Improving an existing model or adding a new entity type to it introduces the catastrophic forgetting problem and pseudo rehearsal is a way to work around this. But I observe that the entities predicted by en_core_web_sm on my dataset are actually wrong. What is the recommended workflow to create the p.r. data?
Should we use a portion of the corpus that the model to be improved (e.g. en_core_web_sm) was trained on so that it catches the right entities?
I assume all entity types that the original model contains should be included in the p.r. data?
If we do not need the whole set of entity types that original model has, can we remove some of them? (My first try on en_core_web_sm - without mixing in any p.r. data - recognized many tokens as WORK_OF_ART. Why spend resources to remedy this problem in the first place if I will not ever use it?)
Unfortunately there’s still an element of guesswork in the PR workflow — we’re refining things and hope to solidify it into an easy recipe. For now, consider these the best-guess answers:
If you do have the source text used to train the original model, then yes training on it would be helpful.
You should use all the entities the model predicts, yes. If you start training for a subset of the entities, the weights in the model will need to change to adjust to your new behaviour. We want to have a target that says “produce exactly what you did before”.
One of the benefits of pseudo-rehearsal is that you can just generate the training data, by running the original model. So it shouldn’t take resources to train these extra entity types.
I think PR can be a confusing idea, and the recommendation is a bit vague — it’s not clear exactly how much unlabeled text to use, how to select the examples, whether to upsample the new annotations, etc.
It might help to consider that in the paper that introduced the term, PR was used with completely random inputs, to each layer. The idea is that you want to learn the same input-to-output function as the original network.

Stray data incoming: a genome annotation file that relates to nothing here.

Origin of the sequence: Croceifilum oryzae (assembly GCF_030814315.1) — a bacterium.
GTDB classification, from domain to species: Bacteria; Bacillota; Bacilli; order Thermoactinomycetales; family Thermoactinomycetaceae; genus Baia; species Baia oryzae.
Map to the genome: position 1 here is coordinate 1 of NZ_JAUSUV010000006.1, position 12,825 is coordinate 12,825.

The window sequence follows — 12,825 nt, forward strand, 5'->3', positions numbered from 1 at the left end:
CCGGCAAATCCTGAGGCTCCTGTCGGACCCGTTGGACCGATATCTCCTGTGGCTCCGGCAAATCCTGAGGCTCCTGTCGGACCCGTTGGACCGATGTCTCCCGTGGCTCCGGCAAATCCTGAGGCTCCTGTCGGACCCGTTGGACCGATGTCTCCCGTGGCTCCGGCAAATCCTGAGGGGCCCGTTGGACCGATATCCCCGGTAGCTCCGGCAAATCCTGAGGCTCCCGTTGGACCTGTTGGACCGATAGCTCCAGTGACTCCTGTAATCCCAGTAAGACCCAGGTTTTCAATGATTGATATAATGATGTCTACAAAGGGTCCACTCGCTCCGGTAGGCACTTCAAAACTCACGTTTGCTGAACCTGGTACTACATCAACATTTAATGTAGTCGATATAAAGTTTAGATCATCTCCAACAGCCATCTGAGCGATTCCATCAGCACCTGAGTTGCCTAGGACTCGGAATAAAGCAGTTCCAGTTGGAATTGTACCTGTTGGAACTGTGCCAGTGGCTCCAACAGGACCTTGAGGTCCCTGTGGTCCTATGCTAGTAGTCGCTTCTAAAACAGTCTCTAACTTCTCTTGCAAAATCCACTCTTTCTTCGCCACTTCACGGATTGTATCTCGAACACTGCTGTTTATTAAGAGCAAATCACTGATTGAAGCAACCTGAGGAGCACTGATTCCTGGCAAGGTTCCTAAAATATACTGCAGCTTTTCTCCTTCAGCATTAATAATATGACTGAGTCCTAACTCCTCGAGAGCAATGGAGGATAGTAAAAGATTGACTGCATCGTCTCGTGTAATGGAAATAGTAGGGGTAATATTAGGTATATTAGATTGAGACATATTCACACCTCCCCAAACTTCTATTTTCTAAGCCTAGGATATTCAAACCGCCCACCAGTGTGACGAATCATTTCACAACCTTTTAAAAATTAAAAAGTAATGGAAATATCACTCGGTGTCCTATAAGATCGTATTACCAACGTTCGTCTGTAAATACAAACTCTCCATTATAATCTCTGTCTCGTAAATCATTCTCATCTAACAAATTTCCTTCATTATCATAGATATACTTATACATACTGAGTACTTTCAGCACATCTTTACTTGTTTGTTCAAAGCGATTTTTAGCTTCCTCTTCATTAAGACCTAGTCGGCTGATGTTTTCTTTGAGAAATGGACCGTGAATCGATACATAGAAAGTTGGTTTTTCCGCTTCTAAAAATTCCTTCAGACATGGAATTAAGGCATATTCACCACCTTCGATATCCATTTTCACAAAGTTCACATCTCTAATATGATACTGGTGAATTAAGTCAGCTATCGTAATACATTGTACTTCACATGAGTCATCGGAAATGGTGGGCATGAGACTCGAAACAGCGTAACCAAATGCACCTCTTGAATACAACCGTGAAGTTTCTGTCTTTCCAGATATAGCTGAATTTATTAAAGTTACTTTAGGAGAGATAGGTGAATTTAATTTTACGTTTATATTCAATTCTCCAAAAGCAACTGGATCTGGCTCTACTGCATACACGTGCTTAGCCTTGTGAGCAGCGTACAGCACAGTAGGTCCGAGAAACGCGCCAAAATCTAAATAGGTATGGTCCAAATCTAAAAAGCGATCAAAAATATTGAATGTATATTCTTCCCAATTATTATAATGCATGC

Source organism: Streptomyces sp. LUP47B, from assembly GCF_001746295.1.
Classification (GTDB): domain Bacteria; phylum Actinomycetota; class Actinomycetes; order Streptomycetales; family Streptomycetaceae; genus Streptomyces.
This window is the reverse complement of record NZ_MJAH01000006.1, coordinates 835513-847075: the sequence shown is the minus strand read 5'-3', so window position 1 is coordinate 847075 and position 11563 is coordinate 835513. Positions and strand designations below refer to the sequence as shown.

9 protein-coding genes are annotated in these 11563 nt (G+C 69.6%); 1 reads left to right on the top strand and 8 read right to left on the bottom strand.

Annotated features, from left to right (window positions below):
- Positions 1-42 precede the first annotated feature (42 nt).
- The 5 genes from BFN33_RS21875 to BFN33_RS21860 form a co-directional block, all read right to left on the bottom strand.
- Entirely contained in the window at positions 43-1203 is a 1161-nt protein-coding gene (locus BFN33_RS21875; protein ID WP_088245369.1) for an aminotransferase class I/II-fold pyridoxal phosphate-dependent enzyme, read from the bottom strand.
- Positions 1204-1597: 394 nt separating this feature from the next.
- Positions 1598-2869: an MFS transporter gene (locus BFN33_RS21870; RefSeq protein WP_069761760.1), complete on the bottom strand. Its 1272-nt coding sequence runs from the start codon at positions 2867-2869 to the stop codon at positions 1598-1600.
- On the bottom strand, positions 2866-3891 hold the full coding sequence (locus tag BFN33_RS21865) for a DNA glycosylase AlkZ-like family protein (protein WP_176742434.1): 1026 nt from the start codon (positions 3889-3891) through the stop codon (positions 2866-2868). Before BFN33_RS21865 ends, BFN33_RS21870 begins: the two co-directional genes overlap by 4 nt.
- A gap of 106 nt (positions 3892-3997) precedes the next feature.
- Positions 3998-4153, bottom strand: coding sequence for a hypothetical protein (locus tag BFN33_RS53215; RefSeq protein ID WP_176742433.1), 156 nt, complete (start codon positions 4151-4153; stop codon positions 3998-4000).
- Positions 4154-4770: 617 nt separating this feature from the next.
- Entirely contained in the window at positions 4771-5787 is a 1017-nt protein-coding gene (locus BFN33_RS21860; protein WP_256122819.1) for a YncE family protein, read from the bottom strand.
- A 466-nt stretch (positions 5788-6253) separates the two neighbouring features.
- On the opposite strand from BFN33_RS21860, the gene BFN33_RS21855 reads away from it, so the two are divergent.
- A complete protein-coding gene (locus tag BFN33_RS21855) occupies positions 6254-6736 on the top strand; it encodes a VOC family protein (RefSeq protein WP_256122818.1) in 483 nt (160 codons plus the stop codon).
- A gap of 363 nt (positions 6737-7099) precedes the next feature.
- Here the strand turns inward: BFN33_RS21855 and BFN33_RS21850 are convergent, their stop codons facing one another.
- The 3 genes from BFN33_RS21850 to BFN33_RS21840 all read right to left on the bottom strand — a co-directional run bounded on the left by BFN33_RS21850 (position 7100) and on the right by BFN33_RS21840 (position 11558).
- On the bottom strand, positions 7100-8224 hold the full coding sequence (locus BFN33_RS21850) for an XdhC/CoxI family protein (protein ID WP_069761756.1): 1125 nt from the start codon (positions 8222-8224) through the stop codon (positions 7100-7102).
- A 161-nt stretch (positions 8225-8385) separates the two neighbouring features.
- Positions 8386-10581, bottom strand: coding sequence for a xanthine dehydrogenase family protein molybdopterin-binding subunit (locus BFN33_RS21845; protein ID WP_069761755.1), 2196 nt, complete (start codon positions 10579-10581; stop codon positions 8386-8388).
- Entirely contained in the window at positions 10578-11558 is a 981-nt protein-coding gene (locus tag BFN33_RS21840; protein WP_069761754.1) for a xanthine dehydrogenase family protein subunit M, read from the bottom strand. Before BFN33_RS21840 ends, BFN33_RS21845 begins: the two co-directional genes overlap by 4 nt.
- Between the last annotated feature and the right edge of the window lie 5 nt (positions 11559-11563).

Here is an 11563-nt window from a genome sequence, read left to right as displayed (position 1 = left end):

I’ve never actually tried using random activations, because the function I care to replicate is over sentence input. But I think it’s useful to consider how the idea applies to random activations, to give the intuition that what we’re learning from don’t necessarily need to be correct annotations.
All that said, there’s a flaw in the way spaCy currently supports PR. Ideally we should want to preserve the probabilities output by the softmax layer of the model, and learn to replicate exactly those probabilities. Instead, we currently treat the annotations produced by the initial model as though they were manual annotations. So, we’re not quite learning the same function that produced the initial output. The original function might have assigned 0.55 to class A and 0.45 to class B. During pseudo-rehearasal, we take A as correct, so if the model assignes 0.55 to class A, we’ll suffer a loss, and change the solution.
I would try taking many sentences from your target domain, and performing one epoch of updates over them, with a low learning rate and a large batch size. Evaluate your accuracy before and after these updates, to find out whether your model got worse during this self-training process. Once you have a set of hyper-parameters that you know doesn’t change your accuracy too much, you can incorporate your new annotations. Now try to increase the learning rate so that you learn from the new annotations effectively.